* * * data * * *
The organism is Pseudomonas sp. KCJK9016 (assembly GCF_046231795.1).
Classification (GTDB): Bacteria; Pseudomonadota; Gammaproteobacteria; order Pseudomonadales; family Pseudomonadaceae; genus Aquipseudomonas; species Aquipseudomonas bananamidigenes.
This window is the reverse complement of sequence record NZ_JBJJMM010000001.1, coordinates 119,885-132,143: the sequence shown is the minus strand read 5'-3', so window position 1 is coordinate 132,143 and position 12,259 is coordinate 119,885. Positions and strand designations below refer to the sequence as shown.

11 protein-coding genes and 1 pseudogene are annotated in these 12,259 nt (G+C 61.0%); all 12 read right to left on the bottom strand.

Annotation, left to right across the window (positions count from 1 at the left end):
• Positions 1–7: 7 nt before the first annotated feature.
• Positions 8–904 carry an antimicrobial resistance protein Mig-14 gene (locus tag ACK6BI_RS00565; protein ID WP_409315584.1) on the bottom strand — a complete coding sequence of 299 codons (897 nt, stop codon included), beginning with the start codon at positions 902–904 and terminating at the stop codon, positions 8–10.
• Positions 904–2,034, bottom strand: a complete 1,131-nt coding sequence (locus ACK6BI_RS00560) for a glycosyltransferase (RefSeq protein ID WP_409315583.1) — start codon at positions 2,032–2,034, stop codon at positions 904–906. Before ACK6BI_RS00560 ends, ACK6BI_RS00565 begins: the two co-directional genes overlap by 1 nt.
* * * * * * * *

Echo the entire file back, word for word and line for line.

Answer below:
The organism is Pseudomonas sp. KCJK9016 (assembly GCF_046231795.1).
Classification (GTDB): Bacteria; Pseudomonadota; Gammaproteobacteria; order Pseudomonadales; family Pseudomonadaceae; genus Aquipseudomonas; species Aquipseudomonas bananamidigenes.
This window is the reverse complement of sequence record NZ_JBJJMM010000001.1, coordinates 119,885-132,143: the sequence shown is the minus strand read 5'-3', so window position 1 is coordinate 132,143 and position 12,259 is coordinate 119,885. Positions and strand designations below refer to the sequence as shown.

11 protein-coding genes and 1 pseudogene are annotated in these 12,259 nt (G+C 61.0%); all 12 read right to left on the bottom strand.

Annotation, left to right across the window (positions count from 1 at the left end):
• Positions 1–7: 7 nt before the first annotated feature.
• Positions 8–904 carry an antimicrobial resistance protein Mig-14 gene (locus tag ACK6BI_RS00565; protein ID WP_409315584.1) on the bottom strand — a complete coding sequence of 299 codons (897 nt, stop codon included), beginning with the start codon at positions 902–904 and terminating at the stop codon, positions 8–10.
• Positions 904–2,034, bottom strand: a complete 1,131-nt coding sequence (locus ACK6BI_RS00560) for a glycosyltransferase (RefSeq protein ID WP_409315583.1) — start codon at positions 2,032–2,034, stop codon at positions 904–906. Before ACK6BI_RS00560 ends, ACK6BI_RS00565 begins: the two co-directional genes overlap by 1 nt.